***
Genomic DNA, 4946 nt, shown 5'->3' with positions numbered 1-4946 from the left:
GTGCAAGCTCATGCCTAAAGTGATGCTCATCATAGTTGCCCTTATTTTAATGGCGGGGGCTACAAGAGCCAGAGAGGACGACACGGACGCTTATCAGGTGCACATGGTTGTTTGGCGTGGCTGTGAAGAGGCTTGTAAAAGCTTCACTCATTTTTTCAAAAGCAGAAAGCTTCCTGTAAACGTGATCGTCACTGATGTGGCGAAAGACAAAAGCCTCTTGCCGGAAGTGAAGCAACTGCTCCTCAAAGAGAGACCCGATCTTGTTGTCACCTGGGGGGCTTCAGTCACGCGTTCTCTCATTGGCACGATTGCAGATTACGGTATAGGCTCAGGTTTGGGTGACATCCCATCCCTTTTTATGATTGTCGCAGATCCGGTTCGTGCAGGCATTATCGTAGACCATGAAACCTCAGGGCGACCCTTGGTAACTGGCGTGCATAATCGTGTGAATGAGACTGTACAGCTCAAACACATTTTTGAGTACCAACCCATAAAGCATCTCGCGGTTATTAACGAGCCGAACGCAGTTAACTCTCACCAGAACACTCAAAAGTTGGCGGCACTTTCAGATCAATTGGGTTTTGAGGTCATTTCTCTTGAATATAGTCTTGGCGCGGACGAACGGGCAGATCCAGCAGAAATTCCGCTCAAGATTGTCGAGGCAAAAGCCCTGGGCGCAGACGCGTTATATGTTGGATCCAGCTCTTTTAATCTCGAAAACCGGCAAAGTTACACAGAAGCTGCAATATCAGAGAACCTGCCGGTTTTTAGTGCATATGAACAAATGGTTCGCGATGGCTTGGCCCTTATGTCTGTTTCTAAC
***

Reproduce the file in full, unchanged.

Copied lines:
Genomic DNA, 4946 nt, shown 5'->3' with positions numbered 1-4946 from the left:
GTGCAAGCTCATGCCTAAAGTGATGCTCATCATAGTTGCCCTTATTTTAATGGCGGGGGCTACAAGAGCCAGAGAGGACGACACGGACGCTTATCAGGTGCACATGGTTGTTTGGCGTGGCTGTGAAGAGGCTTGTAAAAGCTTCACTCATTTTTTCAAAAGCAGAAAGCTTCCTGTAAACGTGATCGTCACTGATGTGGCGAAAGACAAAAGCCTCTTGCCGGAAGTGAAGCAACTGCTCCTCAAAGAGAGACCCGATCTTGTTGTCACCTGGGGGGCTTCAGTCACGCGTTCTCTCATTGGCACGATTGCAGATTACGGTATAGGCTCAGGTTTGGGTGACATCCCATCCCTTTTTATGATTGTCGCAGATCCGGTTCGTGCAGGCATTATCGTAGACCATGAAACCTCAGGGCGACCCTTGGTAACTGGCGTGCATAATCGTGTGAATGAGACTGTACAGCTCAAACACATTTTTGAGTACCAACCCATAAAGCATCTCGCGGTTATTAACGAGCCGAACGCAGTTAACTCTCACCAGAACACTCAAAAGTTGGCGGCACTTTCAGATCAATTGGGTTTTGAGGTCATTTCTCTTGAATATAGTCTTGGCGCGGACGAACGGGCAGATCCAGCAGAAATTCCGCTCAAGATTGTCGAGGCAAAAGCCCTGGGCGCAGACGCGTTATATGTTGGATCCAGCTCTTTTAATCTCGAAAACCGGCAAAGTTACACAGAAGCTGCAATATCAGAGAACCTGCCGGTTTTTAGTGCATATGAACAAATGGTTCGCGATGGCTTGGCCCTTATGTCTGTTTCTAAC